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Modification of Parental Rights & Responsibilities

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Changing a court order

If you and your children’s other parent already have a court order regarding where your children will live and which of you will make decisions about their up-bringing and you want to change that order, you are thinking about asking a court for a Modification of Parental Rights and Responsibilities. A court order may have been made by a judge, or a judge may have approved an agreement made by you and your child’s other parent. In either case, if you want to change that order and the other parent does not agree, you will have to file a court action and ask a judge to change the order. In these materials, we are not talking about orders involving DCYF or guardianships, just cases involving the two parents of a child – whether or not they were ever married.

Changing a court order is not easy. There are lots of reasons why a parent may want to file a modification case, but that does not mean that a court will grant the request.

For the most part, New Hampshire law prefers to keep a child’s living arrangements stable, not to change the schedule or primary residence often. The laws are written to make it hard to change residential responsibility once there is a court order. This is viewed as being in a child’s best interests; a stable residence and schedule help provide a child with security and predictability.

Before filing a Petition for Modification you should consider the requirements of the law which control these cases, and you should know that a judge will be reluctant to grant a modification unless you have clearly met the requirements.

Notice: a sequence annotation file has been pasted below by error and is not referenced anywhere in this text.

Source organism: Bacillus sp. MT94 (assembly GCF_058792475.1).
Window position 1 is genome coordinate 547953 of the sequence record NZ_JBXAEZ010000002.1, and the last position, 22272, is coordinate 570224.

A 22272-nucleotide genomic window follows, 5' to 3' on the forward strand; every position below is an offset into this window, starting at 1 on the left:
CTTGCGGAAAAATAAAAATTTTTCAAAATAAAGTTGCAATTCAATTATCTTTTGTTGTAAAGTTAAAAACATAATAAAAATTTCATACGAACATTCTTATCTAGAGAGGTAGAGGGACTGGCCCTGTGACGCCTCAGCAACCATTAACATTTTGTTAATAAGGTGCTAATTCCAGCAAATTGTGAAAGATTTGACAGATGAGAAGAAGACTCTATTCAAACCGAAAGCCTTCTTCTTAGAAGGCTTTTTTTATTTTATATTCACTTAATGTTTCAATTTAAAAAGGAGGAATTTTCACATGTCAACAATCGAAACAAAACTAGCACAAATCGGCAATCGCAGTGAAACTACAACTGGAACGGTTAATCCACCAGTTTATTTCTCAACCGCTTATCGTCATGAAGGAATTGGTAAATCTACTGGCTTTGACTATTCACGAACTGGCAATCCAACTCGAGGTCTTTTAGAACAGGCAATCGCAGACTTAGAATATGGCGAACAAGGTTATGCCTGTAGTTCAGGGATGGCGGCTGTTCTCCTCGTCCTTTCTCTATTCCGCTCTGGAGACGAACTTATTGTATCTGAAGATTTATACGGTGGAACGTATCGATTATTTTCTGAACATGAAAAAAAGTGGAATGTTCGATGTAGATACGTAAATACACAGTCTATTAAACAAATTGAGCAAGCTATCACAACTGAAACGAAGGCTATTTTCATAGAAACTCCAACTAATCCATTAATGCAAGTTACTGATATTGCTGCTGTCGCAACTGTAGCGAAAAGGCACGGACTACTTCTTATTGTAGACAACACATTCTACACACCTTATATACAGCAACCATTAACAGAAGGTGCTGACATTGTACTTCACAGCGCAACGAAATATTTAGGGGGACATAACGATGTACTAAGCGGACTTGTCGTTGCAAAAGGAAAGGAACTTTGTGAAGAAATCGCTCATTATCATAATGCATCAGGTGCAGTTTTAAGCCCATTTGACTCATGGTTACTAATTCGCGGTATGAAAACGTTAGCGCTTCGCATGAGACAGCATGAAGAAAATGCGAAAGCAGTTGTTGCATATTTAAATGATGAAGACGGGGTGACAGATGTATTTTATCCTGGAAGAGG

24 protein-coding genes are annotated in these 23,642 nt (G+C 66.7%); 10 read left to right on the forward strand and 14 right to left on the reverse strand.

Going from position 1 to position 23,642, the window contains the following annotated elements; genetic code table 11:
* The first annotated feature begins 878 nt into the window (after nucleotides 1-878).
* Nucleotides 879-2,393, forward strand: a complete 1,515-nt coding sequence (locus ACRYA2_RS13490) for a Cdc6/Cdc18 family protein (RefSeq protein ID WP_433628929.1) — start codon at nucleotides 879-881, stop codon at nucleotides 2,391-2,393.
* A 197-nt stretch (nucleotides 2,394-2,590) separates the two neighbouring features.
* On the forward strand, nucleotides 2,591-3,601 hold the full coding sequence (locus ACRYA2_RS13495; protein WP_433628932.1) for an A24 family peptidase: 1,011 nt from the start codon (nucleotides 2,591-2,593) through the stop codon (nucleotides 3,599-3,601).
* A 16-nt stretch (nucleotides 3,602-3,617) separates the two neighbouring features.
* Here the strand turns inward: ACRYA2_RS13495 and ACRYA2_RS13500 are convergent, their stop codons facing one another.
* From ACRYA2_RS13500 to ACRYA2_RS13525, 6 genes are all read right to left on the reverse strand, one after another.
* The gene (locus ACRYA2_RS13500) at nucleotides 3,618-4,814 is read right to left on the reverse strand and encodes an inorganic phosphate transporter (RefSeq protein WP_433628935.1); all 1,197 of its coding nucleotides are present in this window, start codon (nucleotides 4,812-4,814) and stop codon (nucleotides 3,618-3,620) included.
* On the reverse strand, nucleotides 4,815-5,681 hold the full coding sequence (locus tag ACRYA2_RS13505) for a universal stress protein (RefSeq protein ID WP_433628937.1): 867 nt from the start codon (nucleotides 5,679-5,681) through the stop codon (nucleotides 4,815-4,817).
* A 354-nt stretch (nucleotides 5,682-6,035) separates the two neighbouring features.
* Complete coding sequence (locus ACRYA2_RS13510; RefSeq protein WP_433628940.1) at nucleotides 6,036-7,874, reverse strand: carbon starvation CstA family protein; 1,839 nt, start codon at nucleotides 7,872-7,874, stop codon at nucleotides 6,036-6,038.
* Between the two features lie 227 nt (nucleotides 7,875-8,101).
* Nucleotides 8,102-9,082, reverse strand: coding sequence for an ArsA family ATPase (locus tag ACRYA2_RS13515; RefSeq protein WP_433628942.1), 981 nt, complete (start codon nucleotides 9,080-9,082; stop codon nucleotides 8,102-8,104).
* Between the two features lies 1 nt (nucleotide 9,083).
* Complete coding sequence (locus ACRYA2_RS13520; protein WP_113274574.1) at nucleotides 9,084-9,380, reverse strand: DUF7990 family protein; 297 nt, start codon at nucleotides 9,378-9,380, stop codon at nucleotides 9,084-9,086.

There are nine ways a parent may get an order modifying parental rights and responsibilities. These nine ways mostly pertain to the child’s residence, or the residential responsibilities of the parents. A court may modify a final order concerning parental rights and responsibilities under any of the following circumstances but the court is not required to do so:

1. The parties agree to a modification. This part is pretty clear. If the two parents agree, then a court is likely to approve the requested modification.

2. If the court finds repeated, intentional, and unwarranted interference by a parent with the residential responsibilities of the other parent, the court may order a change in the parental rights and responsibilities without the necessity of showing harm to the child, if the court determines that such change would be in accordance with the best interests of the child.

This part is harder to apply. In order to use this part to change the parenting plan, you would have to prove two things. First, you would have to prove that the other parent has engaged in a course of behavior that would constitute repeated, intentional, and unwarranted interference with your parental rights. This does not mean cancelling some weekends or rescheduling exchanges. Think about these three words: repeated, intentional, and unwarranted. All three must be shown. If you can show this, then you must still be able to show the judge that changing the order would be in your child’s best interests. In this case the judge is going to want to know about the child’s best interests, not your interests. So, even if your child’s other parent is making your life miserable, and is interfering with your parental rights in a repeated, intentional, and unwarranted manner, that does not mean that the court will necessarily change the schedule.